- The power rating of an AVR does not need to match the power-handling spec of your speakers, but they should be in roughly the same ballpark. Under most conditions, the AVR is supplying no more than one or two watts to the speakers.

- For a hybrid high-performance solution, consider an AVR with preamp outs connected to a dedicated amplifier for the three front channels, which typically consume the most power. With some nine-channel AVRs, adding a 2-channel amp lets you take advantage of 11-channel processing.

3. Immersive Audio

- Support for immersive audio—that is, sound from speakers placed around and above the listening position—has become nearly ubiquitous in modern AVRs.

- You can get Dolby Atmos and DTS:X capability in very affordable AVRs.

- Auro 3D is a $199 paid add-on for only the upper-tier AVRs from Denon and Marantz. However, there isn't much content encoded in Auro 3D yet.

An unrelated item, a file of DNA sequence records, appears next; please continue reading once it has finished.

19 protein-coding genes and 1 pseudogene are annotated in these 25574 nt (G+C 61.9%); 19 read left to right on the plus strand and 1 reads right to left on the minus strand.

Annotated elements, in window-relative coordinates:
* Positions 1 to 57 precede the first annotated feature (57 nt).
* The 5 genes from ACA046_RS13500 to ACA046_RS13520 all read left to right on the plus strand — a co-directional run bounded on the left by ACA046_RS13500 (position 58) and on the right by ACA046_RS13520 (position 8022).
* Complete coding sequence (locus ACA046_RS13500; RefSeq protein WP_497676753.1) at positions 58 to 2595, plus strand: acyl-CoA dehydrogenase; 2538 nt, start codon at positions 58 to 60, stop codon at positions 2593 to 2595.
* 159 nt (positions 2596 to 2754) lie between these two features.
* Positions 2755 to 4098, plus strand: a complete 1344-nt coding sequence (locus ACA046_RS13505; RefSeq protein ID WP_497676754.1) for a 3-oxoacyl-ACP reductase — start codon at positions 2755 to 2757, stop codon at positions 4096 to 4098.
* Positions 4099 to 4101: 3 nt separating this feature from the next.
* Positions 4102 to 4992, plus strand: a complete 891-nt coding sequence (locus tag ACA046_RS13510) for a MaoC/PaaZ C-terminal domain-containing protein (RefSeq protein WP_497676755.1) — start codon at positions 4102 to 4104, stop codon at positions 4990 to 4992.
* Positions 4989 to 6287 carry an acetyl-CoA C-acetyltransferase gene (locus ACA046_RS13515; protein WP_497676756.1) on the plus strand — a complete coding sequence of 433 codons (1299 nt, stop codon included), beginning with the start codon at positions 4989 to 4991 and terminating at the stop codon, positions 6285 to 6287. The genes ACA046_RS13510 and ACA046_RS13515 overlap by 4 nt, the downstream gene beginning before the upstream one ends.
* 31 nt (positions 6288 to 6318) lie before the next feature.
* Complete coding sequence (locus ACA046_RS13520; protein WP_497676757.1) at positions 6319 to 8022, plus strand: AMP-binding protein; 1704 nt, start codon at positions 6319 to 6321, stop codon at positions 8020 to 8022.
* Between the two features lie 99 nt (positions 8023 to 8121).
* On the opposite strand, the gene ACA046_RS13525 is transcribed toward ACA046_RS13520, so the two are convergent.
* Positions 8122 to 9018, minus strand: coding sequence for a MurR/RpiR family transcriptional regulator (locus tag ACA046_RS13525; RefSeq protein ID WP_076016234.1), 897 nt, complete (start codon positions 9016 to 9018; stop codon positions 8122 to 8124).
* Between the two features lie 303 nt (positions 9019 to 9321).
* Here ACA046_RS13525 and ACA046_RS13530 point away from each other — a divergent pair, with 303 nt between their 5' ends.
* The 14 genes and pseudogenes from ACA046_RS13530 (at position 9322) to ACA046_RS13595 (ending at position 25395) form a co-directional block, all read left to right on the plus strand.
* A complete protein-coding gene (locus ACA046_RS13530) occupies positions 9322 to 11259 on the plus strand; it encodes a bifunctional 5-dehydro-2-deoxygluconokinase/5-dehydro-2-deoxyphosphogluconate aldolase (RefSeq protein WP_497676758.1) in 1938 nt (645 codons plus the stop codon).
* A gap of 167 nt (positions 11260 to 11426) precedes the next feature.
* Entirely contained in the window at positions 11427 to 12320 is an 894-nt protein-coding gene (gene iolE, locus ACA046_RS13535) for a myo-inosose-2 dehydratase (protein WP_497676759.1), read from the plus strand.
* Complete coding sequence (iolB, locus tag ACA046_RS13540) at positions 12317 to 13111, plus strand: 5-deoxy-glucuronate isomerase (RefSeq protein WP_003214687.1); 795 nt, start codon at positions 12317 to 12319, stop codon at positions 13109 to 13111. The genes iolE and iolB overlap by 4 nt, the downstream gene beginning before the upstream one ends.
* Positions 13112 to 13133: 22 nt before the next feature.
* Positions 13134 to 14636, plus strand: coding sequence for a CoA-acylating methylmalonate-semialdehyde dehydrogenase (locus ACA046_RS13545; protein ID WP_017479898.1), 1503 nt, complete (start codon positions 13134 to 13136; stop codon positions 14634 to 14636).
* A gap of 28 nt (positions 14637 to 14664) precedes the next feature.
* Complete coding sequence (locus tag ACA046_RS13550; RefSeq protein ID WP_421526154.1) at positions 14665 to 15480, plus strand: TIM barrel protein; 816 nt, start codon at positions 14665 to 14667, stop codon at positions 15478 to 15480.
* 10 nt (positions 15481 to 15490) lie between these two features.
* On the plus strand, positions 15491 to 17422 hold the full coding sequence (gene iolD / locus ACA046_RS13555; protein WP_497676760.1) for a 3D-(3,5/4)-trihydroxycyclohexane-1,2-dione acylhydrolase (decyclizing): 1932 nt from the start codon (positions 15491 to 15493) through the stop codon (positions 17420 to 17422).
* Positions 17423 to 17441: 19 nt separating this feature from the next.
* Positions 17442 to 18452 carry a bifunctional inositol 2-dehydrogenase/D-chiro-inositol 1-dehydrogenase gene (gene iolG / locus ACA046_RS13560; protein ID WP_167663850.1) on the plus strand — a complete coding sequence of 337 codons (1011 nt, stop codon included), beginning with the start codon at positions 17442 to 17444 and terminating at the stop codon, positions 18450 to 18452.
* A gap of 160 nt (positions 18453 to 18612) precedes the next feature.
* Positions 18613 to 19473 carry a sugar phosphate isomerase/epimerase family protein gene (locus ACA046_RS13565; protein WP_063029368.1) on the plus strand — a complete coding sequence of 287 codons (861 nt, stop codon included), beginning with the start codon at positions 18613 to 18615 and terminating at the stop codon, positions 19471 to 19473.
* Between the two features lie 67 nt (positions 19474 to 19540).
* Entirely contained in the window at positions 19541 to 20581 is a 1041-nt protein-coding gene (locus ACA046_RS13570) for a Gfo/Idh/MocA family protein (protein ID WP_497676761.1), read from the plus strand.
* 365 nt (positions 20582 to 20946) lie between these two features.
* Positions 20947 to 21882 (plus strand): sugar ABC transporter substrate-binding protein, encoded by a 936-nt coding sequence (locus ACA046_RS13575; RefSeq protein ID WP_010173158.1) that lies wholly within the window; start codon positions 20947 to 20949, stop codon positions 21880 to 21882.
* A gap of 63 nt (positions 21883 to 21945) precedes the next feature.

- Seriously consider a 9-channel AVR that gives you 5.1.4 channels (five main channels, one subwoofer channel, four overhead or height channels) if you want the full immersive effect. 5.1.2 is good, but 5.1.4 (and 7.1.4) systems can convey movement and ambience better.

4. Number of Amplifier Channels

- As a general rule, more amplifier channels will cost you more money. Therefore, it is important to decide how many speakers you need to power ahead of time.

- 5-channel AVRs are the most basic and typically the most affordable.

- 7-channel AVRs can handle Dolby Atmos and DTS:X in a 5.1.2 speaker configuration as well as traditional 7.1 speaker systems. Some 2014 and 2015 Denon and Marantz models can expand to nine channels using an external amp.

- 9-channel AVRs can handle 5.1.4 Atmos and DTS:X, which offers a superior immersive experience to systems with only two elevation channels.

- Some 9-channel AVRs also offer 11-channel processing, but you'll need an external 2-channel amp to take advantage of that.

- This year there are several 11-channel AVRs to choose from; these models can handle 7.1.4 Atmos/DTS:X or amplify multiple zones.

5. Room Correction


- Room correction—compensating for acoustical irregularities in a given room—is one of the most important features to consider when deciding between different brands of AVRs.